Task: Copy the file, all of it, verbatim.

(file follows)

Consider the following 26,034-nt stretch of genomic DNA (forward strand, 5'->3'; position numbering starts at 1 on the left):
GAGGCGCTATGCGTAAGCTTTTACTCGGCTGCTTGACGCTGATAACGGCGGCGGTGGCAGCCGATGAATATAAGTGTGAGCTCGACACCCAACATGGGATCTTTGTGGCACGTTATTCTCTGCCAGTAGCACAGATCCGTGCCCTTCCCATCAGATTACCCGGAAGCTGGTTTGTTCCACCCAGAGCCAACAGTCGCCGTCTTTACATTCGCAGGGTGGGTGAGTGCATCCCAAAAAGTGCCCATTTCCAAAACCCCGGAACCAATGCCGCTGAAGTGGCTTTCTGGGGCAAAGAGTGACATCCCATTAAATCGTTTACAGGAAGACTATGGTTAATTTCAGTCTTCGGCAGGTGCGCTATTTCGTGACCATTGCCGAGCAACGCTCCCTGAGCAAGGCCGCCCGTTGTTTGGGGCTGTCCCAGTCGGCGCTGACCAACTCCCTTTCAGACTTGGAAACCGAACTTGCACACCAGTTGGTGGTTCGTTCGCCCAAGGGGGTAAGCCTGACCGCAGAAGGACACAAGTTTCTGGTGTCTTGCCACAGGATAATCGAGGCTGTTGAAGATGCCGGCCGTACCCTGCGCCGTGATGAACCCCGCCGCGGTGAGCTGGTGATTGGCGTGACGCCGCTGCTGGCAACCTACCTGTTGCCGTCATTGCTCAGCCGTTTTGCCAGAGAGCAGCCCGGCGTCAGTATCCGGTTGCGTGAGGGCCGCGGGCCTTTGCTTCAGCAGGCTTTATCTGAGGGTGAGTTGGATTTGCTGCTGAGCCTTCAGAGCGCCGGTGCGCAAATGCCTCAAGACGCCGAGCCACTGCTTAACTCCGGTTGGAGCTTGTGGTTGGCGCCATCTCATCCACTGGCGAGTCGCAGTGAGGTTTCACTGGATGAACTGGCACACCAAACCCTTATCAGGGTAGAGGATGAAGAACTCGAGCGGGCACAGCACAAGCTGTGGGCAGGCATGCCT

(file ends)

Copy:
Consider the following 26,034-nt stretch of genomic DNA (forward strand, 5'->3'; position numbering starts at 1 on the left):
GAGGCGCTATGCGTAAGCTTTTACTCGGCTGCTTGACGCTGATAACGGCGGCGGTGGCAGCCGATGAATATAAGTGTGAGCTCGACACCCAACATGGGATCTTTGTGGCACGTTATTCTCTGCCAGTAGCACAGATCCGTGCCCTTCCCATCAGATTACCCGGAAGCTGGTTTGTTCCACCCAGAGCCAACAGTCGCCGTCTTTACATTCGCAGGGTGGGTGAGTGCATCCCAAAAAGTGCCCATTTCCAAAACCCCGGAACCAATGCCGCTGAAGTGGCTTTCTGGGGCAAAGAGTGACATCCCATTAAATCGTTTACAGGAAGACTATGGTTAATTTCAGTCTTCGGCAGGTGCGCTATTTCGTGACCATTGCCGAGCAACGCTCCCTGAGCAAGGCCGCCCGTTGTTTGGGGCTGTCCCAGTCGGCGCTGACCAACTCCCTTTCAGACTTGGAAACCGAACTTGCACACCAGTTGGTGGTTCGTTCGCCCAAGGGGGTAAGCCTGACCGCAGAAGGACACAAGTTTCTGGTGTCTTGCCACAGGATAATCGAGGCTGTTGAAGATGCCGGCCGTACCCTGCGCCGTGATGAACCCCGCCGCGGTGAGCTGGTGATTGGCGTGACGCCGCTGCTGGCAACCTACCTGTTGCCGTCATTGCTCAGCCGTTTTGCCAGAGAGCAGCCCGGCGTCAGTATCCGGTTGCGTGAGGGCCGCGGGCCTTTGCTTCAGCAGGCTTTATCTGAGGGTGAGTTGGATTTGCTGCTGAGCCTTCAGAGCGCCGGTGCGCAAATGCCTCAAGACGCCGAGCCACTGCTTAACTCCGGTTGGAGCTTGTGGTTGGCGCCATCTCATCCACTGGCGAGTCGCAGTGAGGTTTCACTGGATGAACTGGCACACCAAACCCTTATCAGGGTAGAGGATGAAGAACTCGAGCGGGCACAGCACAAGCTGTGGGCAGGCATGCCT